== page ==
By John LinganApril 2, 2012
Pot Farm by Matthew Gavin Frank
Heart of Dankness by Mark Haskell Smith
Photograph : Bob Doran cc (Some Rights Reserved)
APOLOGIES IF YOU'RE EXPECTING this review to be lighthearted stoner fun, but I'd like to start by revisiting the case of Jose Guerena. The former Marine was shot two dozen times by a SWAT team on May 5, 2011, in his own house, while his 4-year-old son and wife hid in a closet in the next room. Guerena's door was one of four that the officers of the Pima County, Arizona, Sheriff's Department kicked in on that Thursday morning, with the intention of busting a marijuana trafficking ring. They found nothing drug-related, not even rolling papers, and left a 26-year-old father of two dead on his living room floor.
As Mark Haskell Smith and Matthew Gavin Frank note in their respective books, Heart of Dankness and Pot Farm, marijuana remains a Schedule 1 drug, in the same legal class as heroin or LSD. This is what gives a sheriff the right to dispatch a half-dozen heavily armed men to a private residence. You don't have to be a pot smoker to consider Guerena's fate a travesty and an outrage, and in fact, I'd bet most pot smokers would prefer not to think of it at all. The vast majority of the estimated 17 million Americans who use marijuana won't ever have to confront the system that killed Jose Guerena, or feel its presence in any way other than in headlines. No amount of bureaucratic bluster or police muscle, not even the occasional horrific drug-arrest-gone-wrong, is going to scare them straight, because chances are they'll be able to continue getting high in peace indefinitely.
Nevertheless, crackdowns have become more obscene and government rhetoric more heated. In an infamous February 2011 memo, Oakland-based U.S. Attorney Melinda Haag pledged to "enforce the Controlled Substances Act vigorously against individuals and organizations that participate in unlawful manufacturing and distribution activity involving marijuana, even if such activities are permitted under state law" (emphasis added). Headline-grabbing pot busts have grown more violent than ever, but the drug is still so easily accessible and its use so widespread that those who would benefit most from legalization might reasonably choose to let others do the fighting.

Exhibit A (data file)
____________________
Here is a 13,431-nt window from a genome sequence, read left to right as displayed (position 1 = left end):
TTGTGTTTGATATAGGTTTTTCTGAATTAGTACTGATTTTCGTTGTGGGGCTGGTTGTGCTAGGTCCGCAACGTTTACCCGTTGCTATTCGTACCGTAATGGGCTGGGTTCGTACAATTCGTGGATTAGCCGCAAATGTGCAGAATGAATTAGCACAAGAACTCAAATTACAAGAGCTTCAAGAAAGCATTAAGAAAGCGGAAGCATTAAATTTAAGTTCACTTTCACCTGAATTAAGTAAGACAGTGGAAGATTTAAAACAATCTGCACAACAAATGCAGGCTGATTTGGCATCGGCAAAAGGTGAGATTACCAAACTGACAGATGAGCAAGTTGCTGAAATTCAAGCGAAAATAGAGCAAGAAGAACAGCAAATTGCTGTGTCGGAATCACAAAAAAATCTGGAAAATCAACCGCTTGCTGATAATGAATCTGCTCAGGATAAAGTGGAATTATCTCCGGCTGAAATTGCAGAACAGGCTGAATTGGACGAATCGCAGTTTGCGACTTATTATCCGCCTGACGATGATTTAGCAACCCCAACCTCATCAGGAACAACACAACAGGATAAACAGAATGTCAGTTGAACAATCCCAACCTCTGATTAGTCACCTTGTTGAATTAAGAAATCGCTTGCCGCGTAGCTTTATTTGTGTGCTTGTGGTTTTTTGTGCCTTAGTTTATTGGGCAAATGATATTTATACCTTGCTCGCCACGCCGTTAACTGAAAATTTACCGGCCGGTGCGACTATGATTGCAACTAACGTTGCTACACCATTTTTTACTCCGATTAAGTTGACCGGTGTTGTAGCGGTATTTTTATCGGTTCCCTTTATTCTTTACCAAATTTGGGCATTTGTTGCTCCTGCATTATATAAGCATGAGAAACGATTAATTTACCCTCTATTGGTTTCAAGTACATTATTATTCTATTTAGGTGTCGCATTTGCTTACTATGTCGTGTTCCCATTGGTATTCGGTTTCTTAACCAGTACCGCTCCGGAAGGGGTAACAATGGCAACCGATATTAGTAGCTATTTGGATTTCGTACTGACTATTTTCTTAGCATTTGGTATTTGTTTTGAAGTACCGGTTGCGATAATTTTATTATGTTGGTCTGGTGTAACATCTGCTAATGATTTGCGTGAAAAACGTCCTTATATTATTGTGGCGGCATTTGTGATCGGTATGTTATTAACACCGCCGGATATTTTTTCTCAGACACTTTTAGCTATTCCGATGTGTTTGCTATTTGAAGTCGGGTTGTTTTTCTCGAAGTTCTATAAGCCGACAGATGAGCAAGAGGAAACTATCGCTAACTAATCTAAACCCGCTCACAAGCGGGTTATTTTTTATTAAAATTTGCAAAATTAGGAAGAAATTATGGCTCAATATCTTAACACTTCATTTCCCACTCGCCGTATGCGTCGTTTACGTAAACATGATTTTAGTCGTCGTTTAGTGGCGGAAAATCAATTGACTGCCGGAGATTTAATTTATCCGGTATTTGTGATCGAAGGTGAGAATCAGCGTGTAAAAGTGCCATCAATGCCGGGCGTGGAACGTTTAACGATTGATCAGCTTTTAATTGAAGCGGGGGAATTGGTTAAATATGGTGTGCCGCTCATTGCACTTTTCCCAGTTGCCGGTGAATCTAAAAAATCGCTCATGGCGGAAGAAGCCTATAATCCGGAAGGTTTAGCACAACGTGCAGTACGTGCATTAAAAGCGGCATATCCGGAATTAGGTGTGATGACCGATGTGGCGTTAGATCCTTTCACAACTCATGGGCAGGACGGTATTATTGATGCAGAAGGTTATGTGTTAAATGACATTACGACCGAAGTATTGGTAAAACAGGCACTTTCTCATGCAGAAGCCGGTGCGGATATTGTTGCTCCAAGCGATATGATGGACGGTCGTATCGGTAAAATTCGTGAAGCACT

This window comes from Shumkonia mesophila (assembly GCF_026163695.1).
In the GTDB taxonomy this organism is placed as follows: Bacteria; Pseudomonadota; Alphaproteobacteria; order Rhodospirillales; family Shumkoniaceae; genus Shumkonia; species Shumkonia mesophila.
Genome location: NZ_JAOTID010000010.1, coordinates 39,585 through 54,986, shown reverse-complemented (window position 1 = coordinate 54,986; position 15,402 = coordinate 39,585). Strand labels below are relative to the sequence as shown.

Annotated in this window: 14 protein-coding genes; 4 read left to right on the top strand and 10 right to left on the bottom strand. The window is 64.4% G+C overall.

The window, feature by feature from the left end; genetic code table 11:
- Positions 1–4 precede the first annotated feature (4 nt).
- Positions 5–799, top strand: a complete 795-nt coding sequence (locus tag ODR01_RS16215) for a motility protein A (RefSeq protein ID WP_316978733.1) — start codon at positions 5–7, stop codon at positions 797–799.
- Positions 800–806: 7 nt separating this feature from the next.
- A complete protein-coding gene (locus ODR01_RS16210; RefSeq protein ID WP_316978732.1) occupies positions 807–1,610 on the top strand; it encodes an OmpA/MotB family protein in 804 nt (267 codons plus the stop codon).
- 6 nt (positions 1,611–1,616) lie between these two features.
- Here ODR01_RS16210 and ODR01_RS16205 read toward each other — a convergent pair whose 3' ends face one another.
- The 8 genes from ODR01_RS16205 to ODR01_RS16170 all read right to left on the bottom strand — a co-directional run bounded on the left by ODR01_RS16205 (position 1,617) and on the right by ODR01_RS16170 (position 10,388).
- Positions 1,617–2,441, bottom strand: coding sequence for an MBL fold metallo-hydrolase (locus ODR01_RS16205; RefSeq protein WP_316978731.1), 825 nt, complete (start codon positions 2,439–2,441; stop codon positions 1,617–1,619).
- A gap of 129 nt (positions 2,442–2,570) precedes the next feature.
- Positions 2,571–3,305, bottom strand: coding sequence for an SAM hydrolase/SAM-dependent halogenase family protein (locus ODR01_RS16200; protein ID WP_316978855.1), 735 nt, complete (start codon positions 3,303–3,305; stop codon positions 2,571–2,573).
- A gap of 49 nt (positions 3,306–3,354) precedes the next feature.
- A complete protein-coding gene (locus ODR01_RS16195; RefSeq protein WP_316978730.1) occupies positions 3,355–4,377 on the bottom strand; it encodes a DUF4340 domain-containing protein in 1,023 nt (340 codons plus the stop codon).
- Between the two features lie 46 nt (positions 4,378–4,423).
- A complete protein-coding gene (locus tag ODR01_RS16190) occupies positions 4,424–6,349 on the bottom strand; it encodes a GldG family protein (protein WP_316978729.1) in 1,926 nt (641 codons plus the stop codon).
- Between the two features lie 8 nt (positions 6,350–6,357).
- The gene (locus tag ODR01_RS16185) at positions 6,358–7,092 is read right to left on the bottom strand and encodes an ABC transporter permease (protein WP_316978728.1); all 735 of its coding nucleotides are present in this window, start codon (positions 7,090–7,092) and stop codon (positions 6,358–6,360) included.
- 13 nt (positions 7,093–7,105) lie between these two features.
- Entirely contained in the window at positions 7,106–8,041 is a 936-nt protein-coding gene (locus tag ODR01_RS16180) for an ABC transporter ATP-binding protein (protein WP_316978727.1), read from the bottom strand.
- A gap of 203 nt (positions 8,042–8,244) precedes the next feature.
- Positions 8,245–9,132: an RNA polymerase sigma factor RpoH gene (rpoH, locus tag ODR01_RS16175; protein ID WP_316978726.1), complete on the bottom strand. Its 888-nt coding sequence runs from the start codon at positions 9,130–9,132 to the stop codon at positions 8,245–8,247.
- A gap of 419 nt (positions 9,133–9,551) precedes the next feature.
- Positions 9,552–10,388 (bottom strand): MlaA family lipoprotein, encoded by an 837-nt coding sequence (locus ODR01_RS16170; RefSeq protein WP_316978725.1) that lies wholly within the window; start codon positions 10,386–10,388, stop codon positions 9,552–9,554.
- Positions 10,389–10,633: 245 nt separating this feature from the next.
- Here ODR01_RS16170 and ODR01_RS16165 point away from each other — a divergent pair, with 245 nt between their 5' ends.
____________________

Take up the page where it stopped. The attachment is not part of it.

Heart of Dankness and Pot Farm present two very different examples of civilians wading into the legally murky, phenomenally profitable marijuana industry. The former is a globetrotting, journalistic trip through the nerdier echelons of marijuana development, while the latter is a lyrical, present-tense memoir that barely strays from its Edenic setting. Sticky situations arise, particularly in the Sierras and surrounding regions where the federal/state distinction breaks down, but in both cases it proves perfectly easy for the writers to buy, grow, pick, and ingest as much weed as they please. Marijuana's illegality is an obstacle in both stories, but a benign one, present mainly in the threat of arrest more than actual raids. For Smith and Frank, pot is foremost a safe, easy way for individuals to calmly enhance the world around them. Their books are proof of how the national conversation around this drug is changing, and how the market has evolved to meet the growing demand while federal and local governments remain stuck in the 1960s.
Smith is the mordantly funny author of novels with one-word titles like Moist, Salty, and Delicious. Here he leaves fiction for nonfiction as he searches for the meaning of another sensual adjective: "dank." Heart of Dankness begins when Smith encounters a particularly bliss-inducing strain of marijuana named "John Sinclair" at the 2009 Cannabis Cup in Amsterdam, which is kind of like an Oscars for international weed growers. The author attempts to discover what exactly makes pot "dank." Is it the varietal of plant? The soil? The growing environment? The quality of beer and food available to the smoker as the high kicks in? This "quest" takes the form of a dozen-odd interviews with global weed experts, always culminating with, "What does 'dank' mean to you?" Smith's encounters with these titans of tea make for an insightful and fascinating story, which the subtitle portends: Underground Botanists, Outlaw Farmers, and the Race for the Cannabis Cup. In these surprisingly sober (in both senses) sections, Dankness is closer to John McPhee than Hunter Thompson: intimate one-on-ones with acknowledged crackpot geniuses in an obscure field.